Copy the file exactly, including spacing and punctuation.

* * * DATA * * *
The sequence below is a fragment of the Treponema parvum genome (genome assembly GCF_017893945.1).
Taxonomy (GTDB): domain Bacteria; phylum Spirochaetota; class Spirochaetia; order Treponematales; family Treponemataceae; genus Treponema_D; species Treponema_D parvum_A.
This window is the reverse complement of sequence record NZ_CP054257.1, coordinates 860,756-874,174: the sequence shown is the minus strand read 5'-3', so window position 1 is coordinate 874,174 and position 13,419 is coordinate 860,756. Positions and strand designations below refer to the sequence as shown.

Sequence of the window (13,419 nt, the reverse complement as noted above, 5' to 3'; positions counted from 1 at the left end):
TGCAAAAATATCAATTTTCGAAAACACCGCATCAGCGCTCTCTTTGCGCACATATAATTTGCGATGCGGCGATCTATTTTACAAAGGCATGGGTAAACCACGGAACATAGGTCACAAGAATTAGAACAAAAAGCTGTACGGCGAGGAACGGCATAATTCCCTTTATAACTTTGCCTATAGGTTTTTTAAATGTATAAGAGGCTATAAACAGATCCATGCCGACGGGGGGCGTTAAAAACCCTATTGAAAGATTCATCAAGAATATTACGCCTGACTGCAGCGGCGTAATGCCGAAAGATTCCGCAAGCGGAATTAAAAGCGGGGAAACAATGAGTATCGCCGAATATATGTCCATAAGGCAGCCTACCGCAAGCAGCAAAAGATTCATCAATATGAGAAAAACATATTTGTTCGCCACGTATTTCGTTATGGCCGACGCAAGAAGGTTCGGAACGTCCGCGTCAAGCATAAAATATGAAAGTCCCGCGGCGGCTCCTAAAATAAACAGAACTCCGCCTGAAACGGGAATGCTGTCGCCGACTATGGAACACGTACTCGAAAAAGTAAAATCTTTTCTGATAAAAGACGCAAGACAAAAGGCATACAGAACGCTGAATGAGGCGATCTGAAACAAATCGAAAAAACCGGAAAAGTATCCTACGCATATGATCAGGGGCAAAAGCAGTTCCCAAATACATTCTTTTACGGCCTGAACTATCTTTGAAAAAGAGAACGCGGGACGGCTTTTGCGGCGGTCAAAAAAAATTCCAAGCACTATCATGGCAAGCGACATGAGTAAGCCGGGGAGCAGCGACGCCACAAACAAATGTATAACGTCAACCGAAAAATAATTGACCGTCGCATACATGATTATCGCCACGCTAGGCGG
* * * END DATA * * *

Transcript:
The sequence below is a fragment of the Treponema parvum genome (genome assembly GCF_017893945.1).
Taxonomy (GTDB): domain Bacteria; phylum Spirochaetota; class Spirochaetia; order Treponematales; family Treponemataceae; genus Treponema_D; species Treponema_D parvum_A.
This window is the reverse complement of sequence record NZ_CP054257.1, coordinates 860,756-874,174: the sequence shown is the minus strand read 5'-3', so window position 1 is coordinate 874,174 and position 13,419 is coordinate 860,756. Positions and strand designations below refer to the sequence as shown.

Sequence of the window (13,419 nt, the reverse complement as noted above, 5' to 3'; positions counted from 1 at the left end):
TGCAAAAATATCAATTTTCGAAAACACCGCATCAGCGCTCTCTTTGCGCACATATAATTTGCGATGCGGCGATCTATTTTACAAAGGCATGGGTAAACCACGGAACATAGGTCACAAGAATTAGAACAAAAAGCTGTACGGCGAGGAACGGCATAATTCCCTTTATAACTTTGCCTATAGGTTTTTTAAATGTATAAGAGGCTATAAACAGATCCATGCCGACGGGGGGCGTTAAAAACCCTATTGAAAGATTCATCAAGAATATTACGCCTGACTGCAGCGGCGTAATGCCGAAAGATTCCGCAAGCGGAATTAAAAGCGGGGAAACAATGAGTATCGCCGAATATATGTCCATAAGGCAGCCTACCGCAAGCAGCAAAAGATTCATCAATATGAGAAAAACATATTTGTTCGCCACGTATTTCGTTATGGCCGACGCAAGAAGGTTCGGAACGTCCGCGTCAAGCATAAAATATGAAAGTCCCGCGGCGGCTCCTAAAATAAACAGAACTCCGCCTGAAACGGGAATGCTGTCGCCGACTATGGAACACGTACTCGAAAAAGTAAAATCTTTTCTGATAAAAGACGCAAGACAAAAGGCATACAGAACGCTGAATGAGGCGATCTGAAACAAATCGAAAAAACCGGAAAAGTATCCTACGCATATGATCAGGGGCAAAAGCAGTTCCCAAATACATTCTTTTACGGCCTGAACTATCTTTGAAAAAGAGAACGCGGGACGGCTTTTGCGGCGGTCAAAAAAAATTCCAAGCACTATCATGGCAAGCGACATGAGTAAGCCGGGGAGCAGCGACGCCACAAACAAATGTATAACGTCAACCGAAAAATAATTGACCGTCGCATACATGATTATCGCCACGCTAGGCGG